(0:00) Long, static introduction. Some have said this is the sound of Mahler’s childhood – high strings for the wind, bird calls, the sound of a military base in the background (the trumpet calls) and mysterious two-note upwards motifs  on the woodwinds, and then an even more mysterious descending motif in the flutes.

(1:41) Bit of a French horn moment.

(2:27) Steadily growing cello melody. This rises up (ominously) and turns into …

Exposition
(3:08) An orchestral version of a song Mahler wrote called “I went out this morning into the fields”. The wordless song strolls merrily along, getting steadily louder and more enthusiastic.

Now, at this point, I have to apologise to any Mahler purists that follow this blog. In nearly every other recording out there, there would be a complete repeat of the song. Apart from the Mahler 6, this is the only known literal repeat in a Mahler symphony, where he asks the orchestra to play the same part over exactly the same. In every other symphony, even if he was repeating a theme, he would always vary it. After all, no experience in life is ever exactly the same as a previous one, is it?

However, perhaps because this was a live recording, Rafael Kubelik (who definitely played the repeat on his more famous recording on the Deutsche Grammophon label) has decided to make a liar of me. He’s skipped the repeat and gone straight into the Development section. Hey, at least we’ll be finished quicker.

Development

(5:10) Back to the sound world of the intro. High strings, cuckoos, etc. It feels as if time is standing still.

(6:48) The mysterious descending motif comes back again mixed with a stealthy climb on the low end of the harp. (May I say, this is probably the best I’ve ever heard this section.)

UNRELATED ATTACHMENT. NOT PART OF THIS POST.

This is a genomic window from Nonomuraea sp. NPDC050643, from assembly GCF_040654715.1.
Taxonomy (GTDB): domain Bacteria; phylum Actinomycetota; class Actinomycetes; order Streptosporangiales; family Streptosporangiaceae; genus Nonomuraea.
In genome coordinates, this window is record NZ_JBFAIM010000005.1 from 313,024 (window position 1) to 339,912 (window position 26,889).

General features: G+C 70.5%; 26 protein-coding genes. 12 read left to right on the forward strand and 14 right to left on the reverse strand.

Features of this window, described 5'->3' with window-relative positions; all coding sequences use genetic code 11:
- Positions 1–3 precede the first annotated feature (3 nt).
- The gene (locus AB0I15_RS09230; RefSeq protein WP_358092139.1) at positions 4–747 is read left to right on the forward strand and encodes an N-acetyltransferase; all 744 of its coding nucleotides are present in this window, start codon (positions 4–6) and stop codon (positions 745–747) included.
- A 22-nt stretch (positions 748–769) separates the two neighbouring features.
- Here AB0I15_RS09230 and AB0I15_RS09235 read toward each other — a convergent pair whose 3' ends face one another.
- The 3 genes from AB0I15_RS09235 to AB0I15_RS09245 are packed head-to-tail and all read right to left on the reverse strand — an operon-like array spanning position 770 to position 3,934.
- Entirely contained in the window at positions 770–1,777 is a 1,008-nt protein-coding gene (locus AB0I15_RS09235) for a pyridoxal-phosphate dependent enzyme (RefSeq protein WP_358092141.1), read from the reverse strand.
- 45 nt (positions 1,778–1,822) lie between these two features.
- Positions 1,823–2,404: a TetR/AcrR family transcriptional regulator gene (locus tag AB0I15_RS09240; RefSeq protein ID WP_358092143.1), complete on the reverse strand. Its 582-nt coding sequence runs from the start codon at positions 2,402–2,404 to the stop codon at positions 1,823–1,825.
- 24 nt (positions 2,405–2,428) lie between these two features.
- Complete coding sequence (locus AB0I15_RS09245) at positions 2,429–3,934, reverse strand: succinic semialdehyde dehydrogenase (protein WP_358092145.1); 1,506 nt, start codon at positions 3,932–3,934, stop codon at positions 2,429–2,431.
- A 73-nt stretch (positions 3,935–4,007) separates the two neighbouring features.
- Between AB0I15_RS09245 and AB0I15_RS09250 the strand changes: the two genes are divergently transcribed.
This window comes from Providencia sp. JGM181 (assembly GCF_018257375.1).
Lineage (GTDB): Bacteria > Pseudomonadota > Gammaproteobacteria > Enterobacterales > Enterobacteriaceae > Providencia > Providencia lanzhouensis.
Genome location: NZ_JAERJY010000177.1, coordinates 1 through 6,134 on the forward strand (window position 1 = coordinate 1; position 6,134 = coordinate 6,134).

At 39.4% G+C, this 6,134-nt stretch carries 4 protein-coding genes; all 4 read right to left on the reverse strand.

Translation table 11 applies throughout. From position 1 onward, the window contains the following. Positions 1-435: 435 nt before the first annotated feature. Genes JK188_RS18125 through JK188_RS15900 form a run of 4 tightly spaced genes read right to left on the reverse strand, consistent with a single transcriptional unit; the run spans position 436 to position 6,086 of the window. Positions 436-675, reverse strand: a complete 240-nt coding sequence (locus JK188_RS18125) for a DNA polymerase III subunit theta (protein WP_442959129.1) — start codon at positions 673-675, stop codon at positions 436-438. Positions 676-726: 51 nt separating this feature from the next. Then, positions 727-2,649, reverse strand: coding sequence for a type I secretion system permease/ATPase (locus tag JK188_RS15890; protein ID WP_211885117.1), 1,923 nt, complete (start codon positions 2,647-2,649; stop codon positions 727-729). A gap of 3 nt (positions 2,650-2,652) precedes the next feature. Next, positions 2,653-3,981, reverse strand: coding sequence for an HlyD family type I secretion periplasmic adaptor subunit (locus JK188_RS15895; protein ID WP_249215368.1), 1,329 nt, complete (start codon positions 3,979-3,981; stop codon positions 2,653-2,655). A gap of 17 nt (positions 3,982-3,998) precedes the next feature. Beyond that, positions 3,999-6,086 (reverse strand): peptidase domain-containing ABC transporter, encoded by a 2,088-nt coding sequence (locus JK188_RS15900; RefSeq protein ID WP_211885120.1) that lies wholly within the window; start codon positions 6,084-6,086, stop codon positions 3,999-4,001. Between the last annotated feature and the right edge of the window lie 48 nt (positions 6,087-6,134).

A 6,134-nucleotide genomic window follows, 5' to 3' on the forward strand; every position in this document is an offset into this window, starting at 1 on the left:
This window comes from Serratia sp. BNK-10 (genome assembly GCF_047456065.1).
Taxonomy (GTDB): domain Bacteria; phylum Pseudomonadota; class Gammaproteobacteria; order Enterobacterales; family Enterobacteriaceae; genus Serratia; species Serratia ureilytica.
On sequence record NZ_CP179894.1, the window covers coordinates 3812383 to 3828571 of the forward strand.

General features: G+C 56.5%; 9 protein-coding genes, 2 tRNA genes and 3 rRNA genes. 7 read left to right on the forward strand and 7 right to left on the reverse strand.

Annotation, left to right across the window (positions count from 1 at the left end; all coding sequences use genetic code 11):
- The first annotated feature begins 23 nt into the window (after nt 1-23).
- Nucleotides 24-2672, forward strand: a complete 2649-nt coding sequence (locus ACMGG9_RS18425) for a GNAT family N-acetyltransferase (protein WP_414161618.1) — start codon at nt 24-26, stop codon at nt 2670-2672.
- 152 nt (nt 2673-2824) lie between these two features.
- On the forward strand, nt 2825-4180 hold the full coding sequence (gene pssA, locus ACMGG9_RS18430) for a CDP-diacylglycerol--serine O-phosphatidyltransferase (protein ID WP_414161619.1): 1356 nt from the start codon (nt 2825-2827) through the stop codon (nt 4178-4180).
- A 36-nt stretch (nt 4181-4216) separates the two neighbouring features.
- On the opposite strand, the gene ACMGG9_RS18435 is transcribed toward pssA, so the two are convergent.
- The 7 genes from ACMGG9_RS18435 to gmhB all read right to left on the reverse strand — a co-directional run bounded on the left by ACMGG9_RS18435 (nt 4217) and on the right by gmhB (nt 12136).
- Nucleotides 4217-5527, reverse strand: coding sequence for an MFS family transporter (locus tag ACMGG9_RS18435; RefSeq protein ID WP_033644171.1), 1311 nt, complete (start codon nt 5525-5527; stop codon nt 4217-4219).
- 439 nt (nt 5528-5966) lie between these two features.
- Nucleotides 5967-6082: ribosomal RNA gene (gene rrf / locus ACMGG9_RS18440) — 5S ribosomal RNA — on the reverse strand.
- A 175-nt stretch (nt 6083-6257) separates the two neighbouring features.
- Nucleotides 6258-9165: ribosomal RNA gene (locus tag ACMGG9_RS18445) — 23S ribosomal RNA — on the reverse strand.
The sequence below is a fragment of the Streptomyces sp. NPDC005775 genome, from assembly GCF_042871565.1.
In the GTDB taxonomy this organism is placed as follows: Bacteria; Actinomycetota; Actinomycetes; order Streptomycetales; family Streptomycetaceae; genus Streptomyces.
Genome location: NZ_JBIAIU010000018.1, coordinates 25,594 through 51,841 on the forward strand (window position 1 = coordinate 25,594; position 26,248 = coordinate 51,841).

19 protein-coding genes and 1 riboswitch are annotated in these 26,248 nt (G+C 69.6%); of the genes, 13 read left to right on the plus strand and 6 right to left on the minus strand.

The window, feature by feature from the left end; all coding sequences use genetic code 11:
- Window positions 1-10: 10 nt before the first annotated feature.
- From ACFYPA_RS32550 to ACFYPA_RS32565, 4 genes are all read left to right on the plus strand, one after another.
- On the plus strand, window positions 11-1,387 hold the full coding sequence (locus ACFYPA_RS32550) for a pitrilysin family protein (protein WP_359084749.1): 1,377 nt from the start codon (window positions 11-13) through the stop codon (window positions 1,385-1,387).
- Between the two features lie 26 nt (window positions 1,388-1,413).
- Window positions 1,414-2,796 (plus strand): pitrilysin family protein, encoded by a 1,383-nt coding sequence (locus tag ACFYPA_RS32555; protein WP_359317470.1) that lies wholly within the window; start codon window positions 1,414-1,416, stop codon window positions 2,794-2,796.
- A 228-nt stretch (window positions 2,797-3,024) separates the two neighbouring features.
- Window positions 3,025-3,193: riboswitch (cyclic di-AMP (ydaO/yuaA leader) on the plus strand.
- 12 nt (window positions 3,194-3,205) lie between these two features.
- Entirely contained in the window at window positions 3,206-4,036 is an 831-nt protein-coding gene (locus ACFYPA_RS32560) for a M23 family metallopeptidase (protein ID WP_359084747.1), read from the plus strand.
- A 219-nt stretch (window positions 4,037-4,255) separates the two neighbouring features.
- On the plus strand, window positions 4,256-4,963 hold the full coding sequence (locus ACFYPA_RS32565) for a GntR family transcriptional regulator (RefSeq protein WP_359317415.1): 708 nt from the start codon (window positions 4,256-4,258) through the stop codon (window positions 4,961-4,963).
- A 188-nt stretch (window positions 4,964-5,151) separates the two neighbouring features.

(8:00) A powerful brass theme enters – but very quietly.

Recapitulation

(8:28) This quickly morphs into a return of the song.

Coda

(10:17) The music starts to get more agitated, until some spectacularly dark-sounding chords (10:34) arrive on the strings, accompanied by a much closer and louder brass fanfare. Things look pretty grim …

(11:24) … until a classic example of a Mahler breakthrough occurs. Most composers work out musical transitions to logically move the music from one theme to the next. But Mahler, right here in his first symphony, developed his own way of doing things. Instead of a transition, the other theme (in this case, a spectacular brass cavalry call that leads to a loud, joyful recap of the song) bursts out of nowhere – like it’s broken through a wall – into the dark sound world, dispelling the cobwebs and taking us all the way to the end. The movement ends with a bit of a playful joke with the timpanist and then we’re done.

It’s a strange mix – an atmospheric intro, a cheery song and a dramatic brass finale, but you’ve been listening to enough Mahler with me to know that the man likes to throw in everything.